A tugboat hauls the old Queen of Burnaby into Baynes Sound. Union Bay residents are concerned that the ferry is full of asbestos, and is here for ship-breaking purposes. Photo supplied

A tugboat hauls the old Queen of Burnaby into Baynes Sound. Union Bay residents are concerned that the ferry is full of asbestos, and is here for ship-breaking purposes. Photo supplied

Ship-breaking generates complaints from Union Bay

A public notice says ship-breaking activities that contravene regional district bylaws are taking place in Union Bay.

According to the notice, Union Bay Industries had run a log sorting business until 2018 when it was sold to foreign owners, who started a ship-breaking business. It says most ship-breaking is conducted in impoverished, third world countries.

“These end-of-life vessels contain large amounts of carcinogens and toxic substances,” the notice states.

A group of residents were shocked to find that this operation was allowed in Union Bay due to its possible environmental impacts and proximity to homes. The residents worry the business poses a threat to the world renowned oysters of Baynes Sound.

“In addition to the environmental and human toll of ship-breaking, once an area is polluted, it is permanent,” the group states in an email.

They question why the province approved an amendment to the foreshore lease from a log sort to a derelict ship-anchoring area effective Oct. 15 of this year. Noting a previous ship-breaking operation on the Fraser River, residents said the Vancouver Port Authority obtained a stop work order from the BC Supreme Court as the operators did not hold a valid foreshore lease.

“So why here?” the group states.

Area A director Daniel Arbour said the Comox Valley Regional District has received numerous complaints since this operation started two years ago. While the site is zoned marine industrial, and for decades was used as a log sort, he said the community was surprised to see this type of enterprise show up.

District staff members have been working with the operator to ensure their activities comply with bylaws. If not, Arbour said the operator must pursue a temporary use permit or rezoning application.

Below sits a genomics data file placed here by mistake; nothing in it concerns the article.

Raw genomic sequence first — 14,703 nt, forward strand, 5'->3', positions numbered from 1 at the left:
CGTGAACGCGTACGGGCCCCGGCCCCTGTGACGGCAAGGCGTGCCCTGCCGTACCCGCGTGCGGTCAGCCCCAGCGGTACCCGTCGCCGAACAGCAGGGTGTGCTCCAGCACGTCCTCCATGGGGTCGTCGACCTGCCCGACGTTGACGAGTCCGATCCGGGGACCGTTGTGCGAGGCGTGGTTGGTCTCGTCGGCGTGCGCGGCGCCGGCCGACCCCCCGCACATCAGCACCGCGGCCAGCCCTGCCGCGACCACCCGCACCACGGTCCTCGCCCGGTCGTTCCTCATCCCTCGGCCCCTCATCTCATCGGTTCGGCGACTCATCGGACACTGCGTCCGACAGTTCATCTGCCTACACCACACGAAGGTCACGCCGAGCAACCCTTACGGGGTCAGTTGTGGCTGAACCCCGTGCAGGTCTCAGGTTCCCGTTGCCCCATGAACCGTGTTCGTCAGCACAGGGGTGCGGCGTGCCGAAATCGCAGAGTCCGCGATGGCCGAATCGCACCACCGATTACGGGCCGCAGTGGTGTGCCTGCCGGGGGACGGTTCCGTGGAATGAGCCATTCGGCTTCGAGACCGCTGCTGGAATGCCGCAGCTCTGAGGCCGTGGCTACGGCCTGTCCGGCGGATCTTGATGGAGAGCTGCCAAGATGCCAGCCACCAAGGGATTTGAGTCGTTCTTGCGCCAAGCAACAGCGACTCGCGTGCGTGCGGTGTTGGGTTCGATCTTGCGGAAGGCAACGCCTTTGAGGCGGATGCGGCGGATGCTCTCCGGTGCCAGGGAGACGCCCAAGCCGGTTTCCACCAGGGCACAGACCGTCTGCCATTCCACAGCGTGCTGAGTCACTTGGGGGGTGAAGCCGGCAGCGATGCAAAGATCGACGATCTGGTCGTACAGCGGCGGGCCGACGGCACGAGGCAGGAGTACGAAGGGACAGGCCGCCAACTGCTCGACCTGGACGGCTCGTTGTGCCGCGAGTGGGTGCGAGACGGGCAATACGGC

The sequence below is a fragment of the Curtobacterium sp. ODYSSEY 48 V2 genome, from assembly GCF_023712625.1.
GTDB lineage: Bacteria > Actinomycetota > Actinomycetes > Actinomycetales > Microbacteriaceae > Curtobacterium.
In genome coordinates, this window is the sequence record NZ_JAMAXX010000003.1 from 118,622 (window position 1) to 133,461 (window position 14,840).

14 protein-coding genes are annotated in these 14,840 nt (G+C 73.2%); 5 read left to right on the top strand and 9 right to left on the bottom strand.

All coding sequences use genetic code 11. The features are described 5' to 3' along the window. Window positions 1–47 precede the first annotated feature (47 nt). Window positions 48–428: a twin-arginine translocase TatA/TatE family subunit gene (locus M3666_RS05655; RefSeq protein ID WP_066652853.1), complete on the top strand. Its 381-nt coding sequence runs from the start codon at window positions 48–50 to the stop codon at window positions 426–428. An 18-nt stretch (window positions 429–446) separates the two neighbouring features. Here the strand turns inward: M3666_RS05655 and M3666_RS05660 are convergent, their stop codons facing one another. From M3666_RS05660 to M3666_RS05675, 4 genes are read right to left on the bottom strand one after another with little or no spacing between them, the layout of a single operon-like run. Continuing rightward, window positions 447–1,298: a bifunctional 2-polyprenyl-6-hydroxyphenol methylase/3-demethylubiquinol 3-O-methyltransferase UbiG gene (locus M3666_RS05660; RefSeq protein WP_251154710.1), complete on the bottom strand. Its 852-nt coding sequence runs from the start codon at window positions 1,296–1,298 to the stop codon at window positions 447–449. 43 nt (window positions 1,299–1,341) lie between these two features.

“The province and federal government hold the key role in making sure that environmental regulations are followed, and our staff has been in communication with them,” Arbour said. “I can’t under-state that any activity around Baynes Sound should meet world-class environmental standards. The era of unconstrained economic activity is a thing of the past, and I won’t pass the buck on this. Our three levels of government, and K’omoks First Nation, need to co-ordinate and get this right, not only on this particular case but on many others as it relates to Baynes Sound.”

On Monday, a tug boat was towing the old Queen of Burnaby into Baynes Sound. Union Bay residents are concerned that the ferry, which was retired from the BC Ferries’ fleet in 2017, is full of asbestos, and is here for ship-breaking purposes.

Since 2017, the vessel has been for sale for recycling and stored mainly at a BC Ferries ship repair facility in Richmond. BC Ferries said it is evaluating proposals to recycle the ship, and expects to reach an agreement with a reputable company. In the meantime, to make room for other vessels that require service in Richmond, BC Ferries engaged a towing company to move the Queen of Burnaby by tug to a temporary moorage site this side of the water while a sale agreement is reached.

“BC Ferries is committed to protecting the environment and has an arrangement with a local company to conduct periodic inspections of the vessel,” it said in a statement. “Out of an abundance of caution, the ship will have a generator and pumps on board should any major issue arise, and spill response equipment is nearby.”



reporter@comoxvalleyrecord.com

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